KUNJAN AMMINI Vs. STATE OF KERALA
LAWS(KER)-1967-2-14
HIGH COURT OF KERALA
Decided on February 22,1967

KUNJAN AMMINI Appellant
VERSUS
STATE OF KERALA Respondents

JUDGEMENT

- (1.) The question arising in this revision is whether the entry by a pregnant girl into the house of the person who caused her pregnancy, with the object of compelling him to marry her, would amount to house trespass as contemplated in the Penal Code.
(2.) The accused and Pw. 1 were learning ' Kathaprasangam' under a common master and their constant association gradually ripened into love resulting finally in her pregnancy through him. On 26th July 1965 at about 8 a. m. she made her way into Pw. 1's house and remained there till 5 p. m. on 28th July 1965. It was alleged that she had entered the house with intent to intimidate, insult or annoy the persons in the house. At the time she made the entry. Pw. 1 was not present in the house. On 27th July 1965, Pw. 2 the mother of Pw. 1 presented a petition to the Additional First Class Magistrate of Moovattupuzha who forwarded it to the Kothamangalam police for investigation and on receipt of the police report, Crime No. 58/65 was registered. The girl was arrested from the house and removed from the scene. The case of the accused was that after causing the pregnancy Pw. 1 took her to a nearby temple for getting her married. Since Pw. 1's parents who were present there protested the marriage did not take place. It was in these circumstances that she went to the house, and her object in going there was not to insult, intimidate or annoy anybody; but only to compel Pw. 1 to marry her. The learned Magistrate has held that the act alleged would amount to criminal trespass and accordingly the accused has been convicted under S.448, I. P. C, and sentenced to pay a fine of Rs. 100.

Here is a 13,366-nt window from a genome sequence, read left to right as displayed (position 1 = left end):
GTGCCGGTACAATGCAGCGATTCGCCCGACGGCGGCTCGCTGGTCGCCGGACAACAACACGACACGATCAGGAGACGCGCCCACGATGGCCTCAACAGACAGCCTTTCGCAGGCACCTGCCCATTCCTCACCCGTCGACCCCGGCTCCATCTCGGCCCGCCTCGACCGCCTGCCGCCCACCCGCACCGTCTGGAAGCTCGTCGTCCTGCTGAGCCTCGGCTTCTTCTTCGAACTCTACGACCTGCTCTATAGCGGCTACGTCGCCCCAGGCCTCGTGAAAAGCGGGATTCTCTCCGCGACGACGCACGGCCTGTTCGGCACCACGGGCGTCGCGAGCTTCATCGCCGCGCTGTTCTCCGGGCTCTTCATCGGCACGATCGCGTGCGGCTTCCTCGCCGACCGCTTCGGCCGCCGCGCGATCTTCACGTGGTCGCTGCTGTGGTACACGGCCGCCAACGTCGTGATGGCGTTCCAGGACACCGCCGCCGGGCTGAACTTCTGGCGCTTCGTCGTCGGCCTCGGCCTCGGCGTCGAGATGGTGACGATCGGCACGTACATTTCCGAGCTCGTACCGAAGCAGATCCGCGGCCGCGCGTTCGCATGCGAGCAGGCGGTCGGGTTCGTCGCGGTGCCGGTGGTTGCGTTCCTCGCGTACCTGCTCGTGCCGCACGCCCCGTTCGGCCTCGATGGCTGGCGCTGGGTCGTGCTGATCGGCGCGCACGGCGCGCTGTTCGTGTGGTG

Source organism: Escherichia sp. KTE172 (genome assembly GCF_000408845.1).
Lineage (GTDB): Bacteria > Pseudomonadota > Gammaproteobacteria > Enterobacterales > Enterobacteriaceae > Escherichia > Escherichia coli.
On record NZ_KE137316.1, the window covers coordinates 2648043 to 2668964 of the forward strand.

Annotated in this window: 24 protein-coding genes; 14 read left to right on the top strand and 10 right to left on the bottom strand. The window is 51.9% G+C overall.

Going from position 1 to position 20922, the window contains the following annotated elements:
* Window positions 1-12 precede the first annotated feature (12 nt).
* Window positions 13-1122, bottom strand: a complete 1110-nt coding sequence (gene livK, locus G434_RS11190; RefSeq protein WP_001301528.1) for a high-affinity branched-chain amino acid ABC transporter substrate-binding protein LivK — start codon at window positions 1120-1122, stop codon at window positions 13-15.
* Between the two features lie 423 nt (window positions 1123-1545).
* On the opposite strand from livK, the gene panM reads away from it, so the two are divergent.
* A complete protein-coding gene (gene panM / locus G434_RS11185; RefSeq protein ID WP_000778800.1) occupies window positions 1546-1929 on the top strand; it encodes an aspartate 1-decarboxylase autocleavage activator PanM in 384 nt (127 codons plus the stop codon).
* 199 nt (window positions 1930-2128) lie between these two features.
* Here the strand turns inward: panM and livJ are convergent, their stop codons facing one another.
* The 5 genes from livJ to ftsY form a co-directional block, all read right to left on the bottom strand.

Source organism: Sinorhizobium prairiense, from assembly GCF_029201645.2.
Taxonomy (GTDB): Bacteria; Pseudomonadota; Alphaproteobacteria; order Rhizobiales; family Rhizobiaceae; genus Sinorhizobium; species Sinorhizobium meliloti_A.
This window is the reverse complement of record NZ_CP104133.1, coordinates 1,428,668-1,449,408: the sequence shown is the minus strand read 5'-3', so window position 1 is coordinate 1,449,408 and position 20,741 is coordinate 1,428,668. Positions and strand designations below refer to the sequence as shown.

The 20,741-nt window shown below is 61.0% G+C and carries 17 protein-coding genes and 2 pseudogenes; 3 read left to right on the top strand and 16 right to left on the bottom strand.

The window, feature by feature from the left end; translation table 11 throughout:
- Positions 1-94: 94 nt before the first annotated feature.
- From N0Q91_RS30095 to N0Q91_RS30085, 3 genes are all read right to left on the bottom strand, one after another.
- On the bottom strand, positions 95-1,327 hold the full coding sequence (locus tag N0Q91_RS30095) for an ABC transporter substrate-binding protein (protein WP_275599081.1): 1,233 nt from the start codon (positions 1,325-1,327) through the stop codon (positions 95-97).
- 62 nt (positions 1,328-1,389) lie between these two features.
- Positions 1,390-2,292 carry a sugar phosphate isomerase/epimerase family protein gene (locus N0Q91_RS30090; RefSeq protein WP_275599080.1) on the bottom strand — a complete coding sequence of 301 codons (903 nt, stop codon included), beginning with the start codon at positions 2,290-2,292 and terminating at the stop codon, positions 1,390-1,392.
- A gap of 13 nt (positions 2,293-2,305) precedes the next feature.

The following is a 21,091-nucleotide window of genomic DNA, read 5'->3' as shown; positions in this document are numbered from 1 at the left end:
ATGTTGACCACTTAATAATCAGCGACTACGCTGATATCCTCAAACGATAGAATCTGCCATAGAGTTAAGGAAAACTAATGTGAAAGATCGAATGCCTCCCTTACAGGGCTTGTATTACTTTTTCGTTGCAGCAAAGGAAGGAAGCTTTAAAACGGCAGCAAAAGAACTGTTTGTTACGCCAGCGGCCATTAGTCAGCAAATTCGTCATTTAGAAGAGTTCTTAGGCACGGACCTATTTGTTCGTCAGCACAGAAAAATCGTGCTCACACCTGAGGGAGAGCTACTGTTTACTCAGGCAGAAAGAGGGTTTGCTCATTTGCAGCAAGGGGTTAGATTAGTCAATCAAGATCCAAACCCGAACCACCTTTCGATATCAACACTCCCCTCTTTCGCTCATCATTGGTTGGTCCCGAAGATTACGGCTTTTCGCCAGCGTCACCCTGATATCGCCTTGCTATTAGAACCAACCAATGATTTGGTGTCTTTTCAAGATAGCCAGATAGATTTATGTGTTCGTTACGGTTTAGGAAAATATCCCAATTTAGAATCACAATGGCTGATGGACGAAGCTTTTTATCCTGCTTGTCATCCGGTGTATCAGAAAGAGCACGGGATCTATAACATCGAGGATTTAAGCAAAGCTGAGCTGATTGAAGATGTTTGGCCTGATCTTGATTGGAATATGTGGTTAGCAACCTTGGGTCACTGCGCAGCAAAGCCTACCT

(3.) It was argued before me that the facts alleged even if taken as true would not amount to criminal trespass as envisaged by S.447 or 448 of the Code. The most important ingredient of the offence of criminal trespass is that the entry should be with intent to commit an offence or intimidate, insult or annoy the person in possession. In the present case, admittedly the accused had no intention to commit an offence. Whether she had the intention to intimidate, insult or annoy the person in possession, viz., the complainant is the next question for consideration. On a careful analysis of the position in the light of decided cases I am persuaded to the view that on the facts disclosed in the case it is difficult to convict the accused of criminal trespass. To justify a conviction of criminal trespass, "It must be proved that some criminal intent was present in the mind of the accused, and it does not at all follow that, because an act is unlawful and is one that the civil law will restrain, or for which it will compensate the injured party in damages, it is necessarily criminal". (Vide The Law of Crimes by Ratanlal and Dhirajlal, 21st Edn. p. 1192). So also in the present case, even if the entry is unlawful and might sustain a civil action for damages it cannot be treated as criminal. When the accused was questioned by the complainant Pw. 2 as to the purpose of her entry into the house she stated that she wanted to see Pw. 1 who had caused her pregnancy. It is true that she continued to remain in the house and refused to quit unless the matter was settled some way or other; but that will not alter the position. In a Travancore decision in Aiyappan Kumaran v. Sirkar 18 TLJ 555 cited by the learned State Prosecutor it was held that: "where the trespasser knows that his trespass is practically certain in the natural course of events to cause insult or annoyance to the owner of the property, it is open to the court to infer an intention to insult or annoy." But this view has been dissented from in later decisions. In Mahadev v. Emperor 36 Crl. L. J. 328 it was held that: "A mere knowledge that the trespass is likely to cause insult or annoyance does not amount to an intent to insult or annoy within this section. A conviction could not follow merely because one could pronounce with certainty that the accused must have known that his act would, as one of its inevitable incidents, cause annoyance. There is a distinction between the phrases 'with intent' and 'with knowledge'; it must be proved by the prosecution that the accused had the intention to intimidate, insult or annoy when he made the entry, and it is not enough that the prosecution should ask the court to infer that the entry is bound to cause intimidation, insult or annoyance". So it is clear that even if the accused had the knowledge that her action would cause insult or annoyance to the inmates of the house, such knowledge is not sufficient to constitute an offence of criminal trespass. There is no evidence in the case to show that the intention of the accused was to intimidate, insult or annoy the complainant. At worst, her action, might constitute a civil trespass actionable in a civil court. The conviction and sentence passed on her have, therefore, to be vacated.;


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